Ten ways to get divorced – and eight of them do not involve going to court
Tips to consider when talking to children about divorce and separation:
- If possible, both parents should be present. But if this will create tensions, have separate discussions.
- Discuss what you will say beforehand. Children benefit from hearing similar messages from both parents. Keep explanations simple.
- View things through your children’s eyes and avoid blaming each other. Children have a right to love both parents.
- Think through how you will manage your feelings in front of the children.
- Let children know how life will change, including major concerns such as how they will see each parent and where they will live. If they have questions you can’t answer, let them know that you are both working out the details.
- Children can feel responsible when their parents split up. Make it clear that the split has nothing to do with them and also that they cannot change things.
- Let children know that you understand this will be a difficult change for them, and that they can ask questions and talk about how they feel.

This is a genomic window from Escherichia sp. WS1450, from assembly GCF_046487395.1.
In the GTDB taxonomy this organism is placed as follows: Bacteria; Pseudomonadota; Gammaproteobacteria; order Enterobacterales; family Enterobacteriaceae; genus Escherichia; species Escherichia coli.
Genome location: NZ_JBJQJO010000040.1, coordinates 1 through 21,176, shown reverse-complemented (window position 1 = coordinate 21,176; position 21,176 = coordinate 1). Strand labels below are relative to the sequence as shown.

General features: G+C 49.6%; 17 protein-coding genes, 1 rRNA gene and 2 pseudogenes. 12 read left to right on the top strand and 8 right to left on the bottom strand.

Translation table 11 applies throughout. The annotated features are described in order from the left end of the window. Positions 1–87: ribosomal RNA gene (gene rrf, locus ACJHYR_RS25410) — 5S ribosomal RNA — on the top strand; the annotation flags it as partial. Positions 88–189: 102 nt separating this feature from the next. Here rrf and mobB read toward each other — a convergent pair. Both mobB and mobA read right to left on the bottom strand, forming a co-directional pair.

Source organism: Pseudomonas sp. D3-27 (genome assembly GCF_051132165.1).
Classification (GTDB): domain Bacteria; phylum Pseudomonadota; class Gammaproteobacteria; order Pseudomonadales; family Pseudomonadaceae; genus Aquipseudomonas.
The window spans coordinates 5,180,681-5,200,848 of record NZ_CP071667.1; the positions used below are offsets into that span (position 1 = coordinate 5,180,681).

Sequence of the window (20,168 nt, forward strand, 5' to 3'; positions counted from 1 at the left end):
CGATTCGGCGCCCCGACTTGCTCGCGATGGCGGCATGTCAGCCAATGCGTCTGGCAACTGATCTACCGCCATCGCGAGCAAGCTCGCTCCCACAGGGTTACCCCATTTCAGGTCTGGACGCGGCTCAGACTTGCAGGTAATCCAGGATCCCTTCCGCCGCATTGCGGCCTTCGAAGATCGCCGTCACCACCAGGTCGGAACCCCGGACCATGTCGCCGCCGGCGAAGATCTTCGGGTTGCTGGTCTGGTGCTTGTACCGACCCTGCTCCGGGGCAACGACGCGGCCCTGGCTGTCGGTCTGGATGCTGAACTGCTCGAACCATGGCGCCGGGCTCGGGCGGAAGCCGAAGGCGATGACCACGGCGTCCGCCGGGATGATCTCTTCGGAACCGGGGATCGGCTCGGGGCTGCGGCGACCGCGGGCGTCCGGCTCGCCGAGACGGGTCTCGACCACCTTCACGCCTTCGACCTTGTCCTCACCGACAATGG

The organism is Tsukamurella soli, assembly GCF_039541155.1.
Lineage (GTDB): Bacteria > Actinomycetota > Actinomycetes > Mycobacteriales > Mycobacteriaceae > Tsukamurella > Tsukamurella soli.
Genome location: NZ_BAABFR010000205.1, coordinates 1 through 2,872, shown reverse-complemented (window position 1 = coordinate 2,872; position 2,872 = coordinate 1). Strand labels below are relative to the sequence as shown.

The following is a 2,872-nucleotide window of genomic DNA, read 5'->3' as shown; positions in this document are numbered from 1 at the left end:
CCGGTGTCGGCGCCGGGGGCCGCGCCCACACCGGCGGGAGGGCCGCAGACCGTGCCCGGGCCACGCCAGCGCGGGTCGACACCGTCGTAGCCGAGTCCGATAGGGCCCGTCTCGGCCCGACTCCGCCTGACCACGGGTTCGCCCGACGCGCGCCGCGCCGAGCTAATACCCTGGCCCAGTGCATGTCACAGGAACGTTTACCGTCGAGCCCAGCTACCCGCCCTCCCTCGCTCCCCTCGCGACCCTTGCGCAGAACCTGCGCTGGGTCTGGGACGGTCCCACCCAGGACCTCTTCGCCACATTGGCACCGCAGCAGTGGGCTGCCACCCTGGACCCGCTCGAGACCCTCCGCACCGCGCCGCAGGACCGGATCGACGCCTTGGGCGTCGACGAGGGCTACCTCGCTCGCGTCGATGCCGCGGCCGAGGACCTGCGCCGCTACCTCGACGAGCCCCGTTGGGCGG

- Keep discussions straightforward and age-appropriate.
- Follow-up talks do not have to be formal or structured.
Some things children need to hear from their parents:
- While Mum and Dad’s feelings for each other have changed, we will never stop loving you
- We know this will be hard for you and we are sorry
- You can always love both Mum and Dad
- What has happened between Mum and Dad is not your fault
- Divorce is a grown-up problem between Mum and Dad that you cannot change
- We will always be your Mum and Dad
- You will always have a family. Instead of being a family in one home, you will have a family with Dad and a family with Mum
This is taken from Resolution’s guidance for parents. Read more helpful tips at http://www.resolution.org.uk/